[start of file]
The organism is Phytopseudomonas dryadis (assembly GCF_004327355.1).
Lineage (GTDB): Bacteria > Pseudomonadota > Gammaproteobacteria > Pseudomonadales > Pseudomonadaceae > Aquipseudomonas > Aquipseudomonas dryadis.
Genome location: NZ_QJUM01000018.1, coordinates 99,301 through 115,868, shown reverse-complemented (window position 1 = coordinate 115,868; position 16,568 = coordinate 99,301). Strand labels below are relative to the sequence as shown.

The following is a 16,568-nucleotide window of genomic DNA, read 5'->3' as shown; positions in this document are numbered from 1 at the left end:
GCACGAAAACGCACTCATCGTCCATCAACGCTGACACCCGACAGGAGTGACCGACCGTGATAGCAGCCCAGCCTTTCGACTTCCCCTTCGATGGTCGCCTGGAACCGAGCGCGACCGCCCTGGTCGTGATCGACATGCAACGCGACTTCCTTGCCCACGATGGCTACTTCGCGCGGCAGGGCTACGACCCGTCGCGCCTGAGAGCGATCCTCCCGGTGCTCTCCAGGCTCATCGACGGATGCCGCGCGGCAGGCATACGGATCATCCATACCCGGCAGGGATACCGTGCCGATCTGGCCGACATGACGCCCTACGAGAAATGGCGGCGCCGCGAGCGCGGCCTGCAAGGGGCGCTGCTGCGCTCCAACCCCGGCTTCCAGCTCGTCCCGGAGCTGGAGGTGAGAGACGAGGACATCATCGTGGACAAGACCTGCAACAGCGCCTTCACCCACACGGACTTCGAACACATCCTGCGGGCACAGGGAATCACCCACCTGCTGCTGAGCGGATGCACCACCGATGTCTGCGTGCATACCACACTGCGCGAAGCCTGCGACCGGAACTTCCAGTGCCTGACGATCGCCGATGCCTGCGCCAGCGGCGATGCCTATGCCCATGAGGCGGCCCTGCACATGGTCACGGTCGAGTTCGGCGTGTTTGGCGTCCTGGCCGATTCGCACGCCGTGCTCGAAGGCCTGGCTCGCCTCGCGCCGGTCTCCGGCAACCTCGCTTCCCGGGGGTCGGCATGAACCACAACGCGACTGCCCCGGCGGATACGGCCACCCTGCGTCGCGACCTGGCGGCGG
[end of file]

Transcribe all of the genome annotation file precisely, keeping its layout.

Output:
The organism is Phytopseudomonas dryadis (assembly GCF_004327355.1).
Lineage (GTDB): Bacteria > Pseudomonadota > Gammaproteobacteria > Pseudomonadales > Pseudomonadaceae > Aquipseudomonas > Aquipseudomonas dryadis.
Genome location: NZ_QJUM01000018.1, coordinates 99,301 through 115,868, shown reverse-complemented (window position 1 = coordinate 115,868; position 16,568 = coordinate 99,301). Strand labels below are relative to the sequence as shown.

The following is a 16,568-nucleotide window of genomic DNA, read 5'->3' as shown; positions in this document are numbered from 1 at the left end:
GCACGAAAACGCACTCATCGTCCATCAACGCTGACACCCGACAGGAGTGACCGACCGTGATAGCAGCCCAGCCTTTCGACTTCCCCTTCGATGGTCGCCTGGAACCGAGCGCGACCGCCCTGGTCGTGATCGACATGCAACGCGACTTCCTTGCCCACGATGGCTACTTCGCGCGGCAGGGCTACGACCCGTCGCGCCTGAGAGCGATCCTCCCGGTGCTCTCCAGGCTCATCGACGGATGCCGCGCGGCAGGCATACGGATCATCCATACCCGGCAGGGATACCGTGCCGATCTGGCCGACATGACGCCCTACGAGAAATGGCGGCGCCGCGAGCGCGGCCTGCAAGGGGCGCTGCTGCGCTCCAACCCCGGCTTCCAGCTCGTCCCGGAGCTGGAGGTGAGAGACGAGGACATCATCGTGGACAAGACCTGCAACAGCGCCTTCACCCACACGGACTTCGAACACATCCTGCGGGCACAGGGAATCACCCACCTGCTGCTGAGCGGATGCACCACCGATGTCTGCGTGCATACCACACTGCGCGAAGCCTGCGACCGGAACTTCCAGTGCCTGACGATCGCCGATGCCTGCGCCAGCGGCGATGCCTATGCCCATGAGGCGGCCCTGCACATGGTCACGGTCGAGTTCGGCGTGTTTGGCGTCCTGGCCGATTCGCACGCCGTGCTCGAAGGCCTGGCTCGCCTCGCGCCGGTCTCCGGCAACCTCGCTTCCCGGGGGTCGGCATGAACCACAACGCGACTGCCCCGGCGGATACGGCCACCCTGCGTCGCGACCTGGCGGCGG